Next time: Waking up and Beds. View all posts on the subject, or buy the book on Amazon – free on KU!
Your cat looks like my cat, Hunter, who keeps the vermin away. I downloaded Emotional Beats to keep as a reference.
Really? Our Perro is quite the hunter, too!
Thank you so much for buying Beats!!
Thanks, Nicholas, for sharing your emotional beats. Keep them as reference when I’m stumbling for a different word.
Yay! Thank you, Linnea 🙂
Another great list.
Thank you so much, Michelle 🙂
These word lists are awesome! Thank you for putting them together!
Yay! Thank you, Luna 🙂
I love these excerpts you share with us! This list is especially helpful. Wish I were still teaching; I would encourage all my students to purchase ( and use ) your book. Thanks for your creativity and your incredible generosity.
Thank you so much, Iris 😀
Awesome list! I have to get another copy of Emotional Beats. You might remember that I gifted the first one as it was my gist in a Secret Santa exchange I took part in last Xmas. There’s nothing like holding the physical copy when you need inspiration…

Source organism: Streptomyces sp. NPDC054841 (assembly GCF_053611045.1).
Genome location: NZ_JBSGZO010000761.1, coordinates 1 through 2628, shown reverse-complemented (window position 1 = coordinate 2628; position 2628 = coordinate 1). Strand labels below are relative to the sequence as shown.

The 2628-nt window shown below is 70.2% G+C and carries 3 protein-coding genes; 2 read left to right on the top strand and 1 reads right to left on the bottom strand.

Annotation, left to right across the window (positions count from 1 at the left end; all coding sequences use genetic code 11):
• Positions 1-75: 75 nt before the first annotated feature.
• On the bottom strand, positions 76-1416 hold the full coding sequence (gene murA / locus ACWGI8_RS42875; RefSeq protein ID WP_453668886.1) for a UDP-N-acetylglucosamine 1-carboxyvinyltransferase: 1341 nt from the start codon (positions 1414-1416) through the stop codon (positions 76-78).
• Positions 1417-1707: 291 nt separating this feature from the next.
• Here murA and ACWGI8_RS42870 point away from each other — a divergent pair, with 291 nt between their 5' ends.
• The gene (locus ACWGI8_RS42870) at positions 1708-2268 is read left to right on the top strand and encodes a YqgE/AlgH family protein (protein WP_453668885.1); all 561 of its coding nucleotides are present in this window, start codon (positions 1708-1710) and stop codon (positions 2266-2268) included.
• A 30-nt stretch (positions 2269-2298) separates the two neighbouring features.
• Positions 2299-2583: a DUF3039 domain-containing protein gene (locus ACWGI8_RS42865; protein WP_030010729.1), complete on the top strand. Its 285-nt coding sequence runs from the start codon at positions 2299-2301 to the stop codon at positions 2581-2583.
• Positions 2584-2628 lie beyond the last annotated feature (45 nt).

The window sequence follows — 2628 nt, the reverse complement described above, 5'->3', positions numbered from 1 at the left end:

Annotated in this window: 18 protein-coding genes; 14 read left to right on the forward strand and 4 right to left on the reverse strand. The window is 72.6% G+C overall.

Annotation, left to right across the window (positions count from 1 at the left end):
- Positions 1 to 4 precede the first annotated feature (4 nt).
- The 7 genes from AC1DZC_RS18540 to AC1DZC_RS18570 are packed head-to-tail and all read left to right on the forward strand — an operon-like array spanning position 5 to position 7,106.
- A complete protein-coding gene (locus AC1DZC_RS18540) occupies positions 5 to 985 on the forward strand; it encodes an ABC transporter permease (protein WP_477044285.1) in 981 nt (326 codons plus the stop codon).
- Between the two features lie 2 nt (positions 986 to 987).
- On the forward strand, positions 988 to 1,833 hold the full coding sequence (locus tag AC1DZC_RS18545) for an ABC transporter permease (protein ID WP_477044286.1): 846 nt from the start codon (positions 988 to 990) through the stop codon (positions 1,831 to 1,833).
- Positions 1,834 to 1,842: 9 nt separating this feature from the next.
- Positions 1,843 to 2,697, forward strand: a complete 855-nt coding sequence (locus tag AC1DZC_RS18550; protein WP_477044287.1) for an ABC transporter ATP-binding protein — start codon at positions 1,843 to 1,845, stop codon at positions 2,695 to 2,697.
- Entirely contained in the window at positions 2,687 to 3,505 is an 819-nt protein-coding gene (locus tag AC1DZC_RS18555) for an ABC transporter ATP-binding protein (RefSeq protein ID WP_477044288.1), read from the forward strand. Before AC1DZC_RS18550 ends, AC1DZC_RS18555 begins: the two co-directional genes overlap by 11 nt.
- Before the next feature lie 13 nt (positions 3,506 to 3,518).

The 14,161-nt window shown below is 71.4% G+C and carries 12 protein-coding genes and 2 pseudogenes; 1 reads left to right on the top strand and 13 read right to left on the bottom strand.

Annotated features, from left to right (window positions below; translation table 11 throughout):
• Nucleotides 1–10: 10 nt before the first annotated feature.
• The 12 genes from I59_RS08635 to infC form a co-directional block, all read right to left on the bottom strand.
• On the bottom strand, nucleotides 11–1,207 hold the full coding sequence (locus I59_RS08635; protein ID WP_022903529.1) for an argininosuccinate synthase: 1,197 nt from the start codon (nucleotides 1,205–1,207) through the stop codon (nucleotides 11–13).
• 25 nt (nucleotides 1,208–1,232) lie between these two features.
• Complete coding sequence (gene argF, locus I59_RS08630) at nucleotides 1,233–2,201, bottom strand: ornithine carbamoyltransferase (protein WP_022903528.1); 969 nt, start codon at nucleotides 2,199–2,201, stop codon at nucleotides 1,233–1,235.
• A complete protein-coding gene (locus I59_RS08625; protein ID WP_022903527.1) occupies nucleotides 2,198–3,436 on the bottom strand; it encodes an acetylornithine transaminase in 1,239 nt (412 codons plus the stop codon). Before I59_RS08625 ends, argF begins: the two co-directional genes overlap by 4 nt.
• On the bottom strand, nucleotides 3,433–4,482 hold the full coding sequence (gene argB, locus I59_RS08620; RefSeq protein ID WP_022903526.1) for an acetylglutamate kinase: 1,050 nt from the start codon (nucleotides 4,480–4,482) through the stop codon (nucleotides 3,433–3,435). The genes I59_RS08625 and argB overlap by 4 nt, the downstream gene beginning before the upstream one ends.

I hear you — and thank you so much!! I wish I had an extra copy to give you; I’ve only got the one I use myself, which is well-thumbed and unsuitable as a present I’m afraid 🙁
Goodness that’s a heck of a list. Thanks.
Lol – we aim to please 😀
An awesome list! Thanks. 😀
Thank you so much, D 😀
I enjoy these series and I get great ideas. I need to buy your book as a reference book.
You will get most of it for free on my blog, so there’s really no need. Having said that, I have bought it for myself in print format 😀
Always get good word ideas from your Emotional Beats! Thank you, Nicholas! An ear scratch for Perro. ?Christine
Yay! Perro purrs. It might have something to do with the tiny bit of Prosciutto fat I secretly handed him, of course (Electra frowns upon such behavior, so don’t tell her).